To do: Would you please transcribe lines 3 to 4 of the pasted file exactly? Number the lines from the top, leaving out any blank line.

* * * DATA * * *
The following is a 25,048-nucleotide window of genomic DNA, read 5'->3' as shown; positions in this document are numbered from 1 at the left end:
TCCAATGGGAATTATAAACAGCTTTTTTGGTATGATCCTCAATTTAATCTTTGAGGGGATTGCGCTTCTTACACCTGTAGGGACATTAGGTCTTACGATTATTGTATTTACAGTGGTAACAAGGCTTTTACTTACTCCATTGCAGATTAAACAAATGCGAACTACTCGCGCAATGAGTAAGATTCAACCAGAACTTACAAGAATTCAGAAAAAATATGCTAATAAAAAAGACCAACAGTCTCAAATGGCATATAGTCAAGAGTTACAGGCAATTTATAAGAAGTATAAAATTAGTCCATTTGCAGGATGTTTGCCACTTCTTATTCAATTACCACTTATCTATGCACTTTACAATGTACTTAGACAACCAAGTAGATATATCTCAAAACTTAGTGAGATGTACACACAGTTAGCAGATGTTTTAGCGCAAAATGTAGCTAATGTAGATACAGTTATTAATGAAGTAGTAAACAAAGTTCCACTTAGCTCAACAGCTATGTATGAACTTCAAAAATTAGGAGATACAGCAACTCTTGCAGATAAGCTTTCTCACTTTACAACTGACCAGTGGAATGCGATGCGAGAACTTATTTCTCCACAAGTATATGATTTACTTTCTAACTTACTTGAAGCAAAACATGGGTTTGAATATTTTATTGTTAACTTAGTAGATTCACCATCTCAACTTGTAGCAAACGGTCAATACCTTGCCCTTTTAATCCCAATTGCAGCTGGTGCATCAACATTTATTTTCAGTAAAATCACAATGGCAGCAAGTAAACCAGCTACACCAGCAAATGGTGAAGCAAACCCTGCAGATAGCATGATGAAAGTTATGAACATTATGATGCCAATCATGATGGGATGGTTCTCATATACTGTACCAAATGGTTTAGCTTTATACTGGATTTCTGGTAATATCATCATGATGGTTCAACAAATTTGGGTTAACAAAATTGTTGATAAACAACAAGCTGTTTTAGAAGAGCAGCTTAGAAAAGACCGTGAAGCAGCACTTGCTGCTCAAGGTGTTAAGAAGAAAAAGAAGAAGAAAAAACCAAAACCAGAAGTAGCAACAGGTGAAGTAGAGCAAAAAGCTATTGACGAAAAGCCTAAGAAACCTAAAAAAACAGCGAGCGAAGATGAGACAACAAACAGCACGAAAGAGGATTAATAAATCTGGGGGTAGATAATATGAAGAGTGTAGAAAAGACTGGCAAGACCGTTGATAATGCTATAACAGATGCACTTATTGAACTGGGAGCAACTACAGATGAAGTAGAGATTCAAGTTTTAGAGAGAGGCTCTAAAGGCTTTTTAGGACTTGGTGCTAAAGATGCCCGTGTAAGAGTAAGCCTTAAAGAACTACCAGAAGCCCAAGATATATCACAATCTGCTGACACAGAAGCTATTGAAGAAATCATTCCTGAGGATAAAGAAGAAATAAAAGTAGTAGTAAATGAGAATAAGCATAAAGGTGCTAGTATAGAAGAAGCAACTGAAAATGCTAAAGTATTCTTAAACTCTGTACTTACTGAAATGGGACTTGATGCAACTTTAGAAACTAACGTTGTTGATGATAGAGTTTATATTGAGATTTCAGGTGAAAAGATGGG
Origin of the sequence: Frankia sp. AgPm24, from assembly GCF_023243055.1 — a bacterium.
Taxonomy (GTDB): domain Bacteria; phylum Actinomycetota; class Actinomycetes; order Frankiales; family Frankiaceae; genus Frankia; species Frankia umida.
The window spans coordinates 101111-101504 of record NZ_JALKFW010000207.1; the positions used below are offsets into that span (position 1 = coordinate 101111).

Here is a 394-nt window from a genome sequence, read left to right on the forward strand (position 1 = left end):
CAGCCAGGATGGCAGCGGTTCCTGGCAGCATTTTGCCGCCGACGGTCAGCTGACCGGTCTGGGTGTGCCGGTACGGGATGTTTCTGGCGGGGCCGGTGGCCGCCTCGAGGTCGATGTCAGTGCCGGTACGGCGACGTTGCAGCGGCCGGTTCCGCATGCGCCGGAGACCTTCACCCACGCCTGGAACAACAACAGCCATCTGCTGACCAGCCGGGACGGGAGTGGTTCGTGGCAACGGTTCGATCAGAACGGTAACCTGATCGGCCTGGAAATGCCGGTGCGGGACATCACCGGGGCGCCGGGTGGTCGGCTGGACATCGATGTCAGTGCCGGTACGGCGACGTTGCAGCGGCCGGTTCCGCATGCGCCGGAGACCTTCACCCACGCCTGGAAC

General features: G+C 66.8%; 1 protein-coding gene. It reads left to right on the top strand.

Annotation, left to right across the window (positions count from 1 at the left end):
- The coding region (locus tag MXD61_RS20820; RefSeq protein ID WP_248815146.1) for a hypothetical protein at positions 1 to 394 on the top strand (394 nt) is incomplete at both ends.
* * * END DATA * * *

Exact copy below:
Origin of the sequence: Frankia sp. AgPm24, from assembly GCF_023243055.1 — a bacterium.
Taxonomy (GTDB): domain Bacteria; phylum Actinomycetota; class Actinomycetes; order Frankiales; family Frankiaceae; genus Frankia; species Frankia umida.